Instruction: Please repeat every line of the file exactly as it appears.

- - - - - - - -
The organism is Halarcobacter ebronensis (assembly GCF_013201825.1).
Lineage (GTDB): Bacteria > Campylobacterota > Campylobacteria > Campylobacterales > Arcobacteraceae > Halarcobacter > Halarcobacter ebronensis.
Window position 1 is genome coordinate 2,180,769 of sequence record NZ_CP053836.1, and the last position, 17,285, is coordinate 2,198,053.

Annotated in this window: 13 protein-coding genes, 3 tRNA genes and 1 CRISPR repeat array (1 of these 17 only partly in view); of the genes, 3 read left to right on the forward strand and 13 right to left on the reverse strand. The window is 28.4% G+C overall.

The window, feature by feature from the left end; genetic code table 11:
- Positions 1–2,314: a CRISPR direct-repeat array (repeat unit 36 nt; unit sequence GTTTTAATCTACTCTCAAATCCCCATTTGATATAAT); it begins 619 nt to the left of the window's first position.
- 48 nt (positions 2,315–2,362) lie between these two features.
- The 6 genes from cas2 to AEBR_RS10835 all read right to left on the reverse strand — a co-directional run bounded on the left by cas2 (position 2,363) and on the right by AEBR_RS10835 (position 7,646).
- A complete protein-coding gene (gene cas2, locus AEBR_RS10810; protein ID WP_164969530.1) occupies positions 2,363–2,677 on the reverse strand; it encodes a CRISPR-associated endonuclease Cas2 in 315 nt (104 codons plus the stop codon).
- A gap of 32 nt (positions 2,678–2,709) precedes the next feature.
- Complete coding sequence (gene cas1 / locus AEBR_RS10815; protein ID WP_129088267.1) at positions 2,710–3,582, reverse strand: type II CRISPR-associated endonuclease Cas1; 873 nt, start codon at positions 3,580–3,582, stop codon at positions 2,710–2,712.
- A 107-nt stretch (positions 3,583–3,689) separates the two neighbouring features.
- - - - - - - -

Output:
The organism is Halarcobacter ebronensis (assembly GCF_013201825.1).
Lineage (GTDB): Bacteria > Campylobacterota > Campylobacteria > Campylobacterales > Arcobacteraceae > Halarcobacter > Halarcobacter ebronensis.
Window position 1 is genome coordinate 2,180,769 of sequence record NZ_CP053836.1, and the last position, 17,285, is coordinate 2,198,053.

Annotated in this window: 13 protein-coding genes, 3 tRNA genes and 1 CRISPR repeat array (1 of these 17 only partly in view); of the genes, 3 read left to right on the forward strand and 13 right to left on the reverse strand. The window is 28.4% G+C overall.

The window, feature by feature from the left end; genetic code table 11:
- Positions 1–2,314: a CRISPR direct-repeat array (repeat unit 36 nt; unit sequence GTTTTAATCTACTCTCAAATCCCCATTTGATATAAT); it begins 619 nt to the left of the window's first position.
- 48 nt (positions 2,315–2,362) lie between these two features.
- The 6 genes from cas2 to AEBR_RS10835 all read right to left on the reverse strand — a co-directional run bounded on the left by cas2 (position 2,363) and on the right by AEBR_RS10835 (position 7,646).
- A complete protein-coding gene (gene cas2, locus AEBR_RS10810; protein ID WP_164969530.1) occupies positions 2,363–2,677 on the reverse strand; it encodes a CRISPR-associated endonuclease Cas2 in 315 nt (104 codons plus the stop codon).
- A gap of 32 nt (positions 2,678–2,709) precedes the next feature.
- Complete coding sequence (gene cas1 / locus AEBR_RS10815; protein ID WP_129088267.1) at positions 2,710–3,582, reverse strand: type II CRISPR-associated endonuclease Cas1; 873 nt, start codon at positions 3,580–3,582, stop codon at positions 2,710–2,712.
- A 107-nt stretch (positions 3,583–3,689) separates the two neighbouring features.